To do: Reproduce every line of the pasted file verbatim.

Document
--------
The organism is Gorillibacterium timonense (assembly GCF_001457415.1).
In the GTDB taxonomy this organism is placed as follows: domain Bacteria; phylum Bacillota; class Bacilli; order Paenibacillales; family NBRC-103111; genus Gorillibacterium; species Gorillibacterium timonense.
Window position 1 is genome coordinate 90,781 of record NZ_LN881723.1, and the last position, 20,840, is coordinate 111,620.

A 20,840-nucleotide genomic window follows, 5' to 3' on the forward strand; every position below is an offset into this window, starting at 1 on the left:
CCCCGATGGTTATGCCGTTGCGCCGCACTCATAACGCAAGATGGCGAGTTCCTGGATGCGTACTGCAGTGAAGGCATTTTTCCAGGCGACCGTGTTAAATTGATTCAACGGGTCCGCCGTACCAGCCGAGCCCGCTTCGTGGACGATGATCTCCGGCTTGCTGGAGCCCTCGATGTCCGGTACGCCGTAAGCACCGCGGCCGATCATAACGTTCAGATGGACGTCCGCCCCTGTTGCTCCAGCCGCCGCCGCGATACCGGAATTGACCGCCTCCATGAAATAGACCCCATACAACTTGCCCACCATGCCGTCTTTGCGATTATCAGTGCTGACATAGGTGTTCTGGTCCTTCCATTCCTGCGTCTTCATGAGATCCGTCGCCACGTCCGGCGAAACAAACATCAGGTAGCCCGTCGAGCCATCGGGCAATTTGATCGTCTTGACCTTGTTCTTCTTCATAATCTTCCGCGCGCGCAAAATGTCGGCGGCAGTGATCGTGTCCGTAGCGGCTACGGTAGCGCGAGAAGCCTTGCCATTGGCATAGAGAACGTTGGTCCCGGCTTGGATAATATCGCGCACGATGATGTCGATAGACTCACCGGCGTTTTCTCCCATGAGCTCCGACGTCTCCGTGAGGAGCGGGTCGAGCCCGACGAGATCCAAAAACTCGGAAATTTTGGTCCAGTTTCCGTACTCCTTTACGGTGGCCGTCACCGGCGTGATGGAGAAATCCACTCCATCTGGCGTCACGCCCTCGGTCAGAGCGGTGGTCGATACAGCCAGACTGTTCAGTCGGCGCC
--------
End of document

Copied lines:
The organism is Gorillibacterium timonense (assembly GCF_001457415.1).
In the GTDB taxonomy this organism is placed as follows: domain Bacteria; phylum Bacillota; class Bacilli; order Paenibacillales; family NBRC-103111; genus Gorillibacterium; species Gorillibacterium timonense.
Window position 1 is genome coordinate 90,781 of record NZ_LN881723.1, and the last position, 20,840, is coordinate 111,620.

A 20,840-nucleotide genomic window follows, 5' to 3' on the forward strand; every position below is an offset into this window, starting at 1 on the left:
CCCCGATGGTTATGCCGTTGCGCCGCACTCATAACGCAAGATGGCGAGTTCCTGGATGCGTACTGCAGTGAAGGCATTTTTCCAGGCGACCGTGTTAAATTGATTCAACGGGTCCGCCGTACCAGCCGAGCCCGCTTCGTGGACGATGATCTCCGGCTTGCTGGAGCCCTCGATGTCCGGTACGCCGTAAGCACCGCGGCCGATCATAACGTTCAGATGGACGTCCGCCCCTGTTGCTCCAGCCGCCGCCGCGATACCGGAATTGACCGCCTCCATGAAATAGACCCCATACAACTTGCCCACCATGCCGTCTTTGCGATTATCAGTGCTGACATAGGTGTTCTGGTCCTTCCATTCCTGCGTCTTCATGAGATCCGTCGCCACGTCCGGCGAAACAAACATCAGGTAGCCCGTCGAGCCATCGGGCAATTTGATCGTCTTGACCTTGTTCTTCTTCATAATCTTCCGCGCGCGCAAAATGTCGGCGGCAGTGATCGTGTCCGTAGCGGCTACGGTAGCGCGAGAAGCCTTGCCATTGGCATAGAGAACGTTGGTCCCGGCTTGGATAATATCGCGCACGATGATGTCGATAGACTCACCGGCGTTTTCTCCCATGAGCTCCGACGTCTCCGTGAGGAGCGGGTCGAGCCCGACGAGATCCAAAAACTCGGAAATTTTGGTCCAGTTTCCGTACTCCTTTACGGTGGCCGTCACCGGCGTGATGGAGAAATCCACTCCATCTGGCGTCACGCCCTCGGTCAGAGCGGTGGTCGATACAGCCAGACTGTTCAGTCGGCGCC